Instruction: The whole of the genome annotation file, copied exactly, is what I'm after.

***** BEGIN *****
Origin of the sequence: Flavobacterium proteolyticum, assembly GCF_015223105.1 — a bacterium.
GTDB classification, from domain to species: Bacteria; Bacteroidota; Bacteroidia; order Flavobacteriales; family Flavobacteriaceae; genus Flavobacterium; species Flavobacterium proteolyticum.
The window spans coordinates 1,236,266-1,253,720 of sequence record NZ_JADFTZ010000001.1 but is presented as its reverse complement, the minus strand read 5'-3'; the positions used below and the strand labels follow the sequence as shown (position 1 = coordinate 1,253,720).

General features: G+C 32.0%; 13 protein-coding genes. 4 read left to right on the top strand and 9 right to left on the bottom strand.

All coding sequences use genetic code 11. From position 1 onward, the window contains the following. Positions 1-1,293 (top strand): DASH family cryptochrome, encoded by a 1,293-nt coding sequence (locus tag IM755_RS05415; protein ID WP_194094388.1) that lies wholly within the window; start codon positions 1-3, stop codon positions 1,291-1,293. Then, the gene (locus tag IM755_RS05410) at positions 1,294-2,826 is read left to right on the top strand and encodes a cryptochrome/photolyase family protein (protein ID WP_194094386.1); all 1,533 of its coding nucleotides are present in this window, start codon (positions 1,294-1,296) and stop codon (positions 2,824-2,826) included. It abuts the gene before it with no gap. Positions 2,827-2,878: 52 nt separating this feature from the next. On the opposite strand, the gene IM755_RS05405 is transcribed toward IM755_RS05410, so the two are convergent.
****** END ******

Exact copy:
Origin of the sequence: Flavobacterium proteolyticum, assembly GCF_015223105.1 — a bacterium.
GTDB classification, from domain to species: Bacteria; Bacteroidota; Bacteroidia; order Flavobacteriales; family Flavobacteriaceae; genus Flavobacterium; species Flavobacterium proteolyticum.
The window spans coordinates 1,236,266-1,253,720 of sequence record NZ_JADFTZ010000001.1 but is presented as its reverse complement, the minus strand read 5'-3'; the positions used below and the strand labels follow the sequence as shown (position 1 = coordinate 1,253,720).

General features: G+C 32.0%; 13 protein-coding genes. 4 read left to right on the top strand and 9 right to left on the bottom strand.

All coding sequences use genetic code 11. From position 1 onward, the window contains the following. Positions 1-1,293 (top strand): DASH family cryptochrome, encoded by a 1,293-nt coding sequence (locus tag IM755_RS05415; protein ID WP_194094388.1) that lies wholly within the window; start codon positions 1-3, stop codon positions 1,291-1,293. Then, the gene (locus tag IM755_RS05410) at positions 1,294-2,826 is read left to right on the top strand and encodes a cryptochrome/photolyase family protein (protein ID WP_194094386.1); all 1,533 of its coding nucleotides are present in this window, start codon (positions 1,294-1,296) and stop codon (positions 2,824-2,826) included. It abuts the gene before it with no gap. Positions 2,827-2,878: 52 nt separating this feature from the next. On the opposite strand, the gene IM755_RS05405 is transcribed toward IM755_RS05410, so the two are convergent.